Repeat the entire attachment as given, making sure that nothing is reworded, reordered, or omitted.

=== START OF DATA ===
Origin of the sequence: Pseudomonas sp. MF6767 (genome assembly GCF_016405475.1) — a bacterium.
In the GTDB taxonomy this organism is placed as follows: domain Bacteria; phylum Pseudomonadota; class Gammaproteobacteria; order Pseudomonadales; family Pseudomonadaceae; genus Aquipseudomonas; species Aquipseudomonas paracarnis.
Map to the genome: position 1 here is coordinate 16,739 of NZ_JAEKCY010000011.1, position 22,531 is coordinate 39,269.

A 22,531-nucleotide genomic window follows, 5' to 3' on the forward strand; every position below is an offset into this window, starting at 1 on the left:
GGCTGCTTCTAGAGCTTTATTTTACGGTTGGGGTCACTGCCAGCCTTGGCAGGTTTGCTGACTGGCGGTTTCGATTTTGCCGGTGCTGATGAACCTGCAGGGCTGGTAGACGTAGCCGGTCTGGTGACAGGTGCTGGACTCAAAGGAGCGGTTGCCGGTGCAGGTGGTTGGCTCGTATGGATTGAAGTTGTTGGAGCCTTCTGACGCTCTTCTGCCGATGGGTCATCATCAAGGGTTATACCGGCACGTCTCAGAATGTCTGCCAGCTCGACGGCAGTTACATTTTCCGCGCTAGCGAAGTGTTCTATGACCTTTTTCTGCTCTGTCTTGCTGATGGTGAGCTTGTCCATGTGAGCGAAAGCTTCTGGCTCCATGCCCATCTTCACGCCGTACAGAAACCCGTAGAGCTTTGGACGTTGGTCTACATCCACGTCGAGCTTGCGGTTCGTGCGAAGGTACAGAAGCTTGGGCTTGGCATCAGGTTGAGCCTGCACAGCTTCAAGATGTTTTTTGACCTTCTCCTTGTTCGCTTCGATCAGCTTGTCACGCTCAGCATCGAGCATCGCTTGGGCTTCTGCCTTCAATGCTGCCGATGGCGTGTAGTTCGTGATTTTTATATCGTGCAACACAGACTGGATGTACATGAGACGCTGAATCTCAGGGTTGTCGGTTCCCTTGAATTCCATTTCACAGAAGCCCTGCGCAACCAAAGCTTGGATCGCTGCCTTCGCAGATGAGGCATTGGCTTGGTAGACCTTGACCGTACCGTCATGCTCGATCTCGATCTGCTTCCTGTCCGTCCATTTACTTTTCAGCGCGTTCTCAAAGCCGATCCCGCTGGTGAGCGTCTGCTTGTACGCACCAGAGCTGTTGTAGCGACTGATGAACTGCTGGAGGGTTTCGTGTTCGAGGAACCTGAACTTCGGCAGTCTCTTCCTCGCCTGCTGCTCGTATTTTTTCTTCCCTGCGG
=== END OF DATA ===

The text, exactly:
Origin of the sequence: Pseudomonas sp. MF6767 (genome assembly GCF_016405475.1) — a bacterium.
In the GTDB taxonomy this organism is placed as follows: domain Bacteria; phylum Pseudomonadota; class Gammaproteobacteria; order Pseudomonadales; family Pseudomonadaceae; genus Aquipseudomonas; species Aquipseudomonas paracarnis.
Map to the genome: position 1 here is coordinate 16,739 of NZ_JAEKCY010000011.1, position 22,531 is coordinate 39,269.

A 22,531-nucleotide genomic window follows, 5' to 3' on the forward strand; every position below is an offset into this window, starting at 1 on the left:
GGCTGCTTCTAGAGCTTTATTTTACGGTTGGGGTCACTGCCAGCCTTGGCAGGTTTGCTGACTGGCGGTTTCGATTTTGCCGGTGCTGATGAACCTGCAGGGCTGGTAGACGTAGCCGGTCTGGTGACAGGTGCTGGACTCAAAGGAGCGGTTGCCGGTGCAGGTGGTTGGCTCGTATGGATTGAAGTTGTTGGAGCCTTCTGACGCTCTTCTGCCGATGGGTCATCATCAAGGGTTATACCGGCACGTCTCAGAATGTCTGCCAGCTCGACGGCAGTTACATTTTCCGCGCTAGCGAAGTGTTCTATGACCTTTTTCTGCTCTGTCTTGCTGATGGTGAGCTTGTCCATGTGAGCGAAAGCTTCTGGCTCCATGCCCATCTTCACGCCGTACAGAAACCCGTAGAGCTTTGGACGTTGGTCTACATCCACGTCGAGCTTGCGGTTCGTGCGAAGGTACAGAAGCTTGGGCTTGGCATCAGGTTGAGCCTGCACAGCTTCAAGATGTTTTTTGACCTTCTCCTTGTTCGCTTCGATCAGCTTGTCACGCTCAGCATCGAGCATCGCTTGGGCTTCTGCCTTCAATGCTGCCGATGGCGTGTAGTTCGTGATTTTTATATCGTGCAACACAGACTGGATGTACATGAGACGCTGAATCTCAGGGTTGTCGGTTCCCTTGAATTCCATTTCACAGAAGCCCTGCGCAACCAAAGCTTGGATCGCTGCCTTCGCAGATGAGGCATTGGCTTGGTAGACCTTGACCGTACCGTCATGCTCGATCTCGATCTGCTTCCTGTCCGTCCATTTACTTTTCAGCGCGTTCTCAAAGCCGATCCCGCTGGTGAGCGTCTGCTTGTACGCACCAGAGCTGTTGTAGCGACTGATGAACTGCTGGAGGGTTTCGTGTTCGAGGAACCTGAACTTCGGCAGTCTCTTCCTCGCCTGCTGCTCGTATTTTTTCTTCCCTGCGG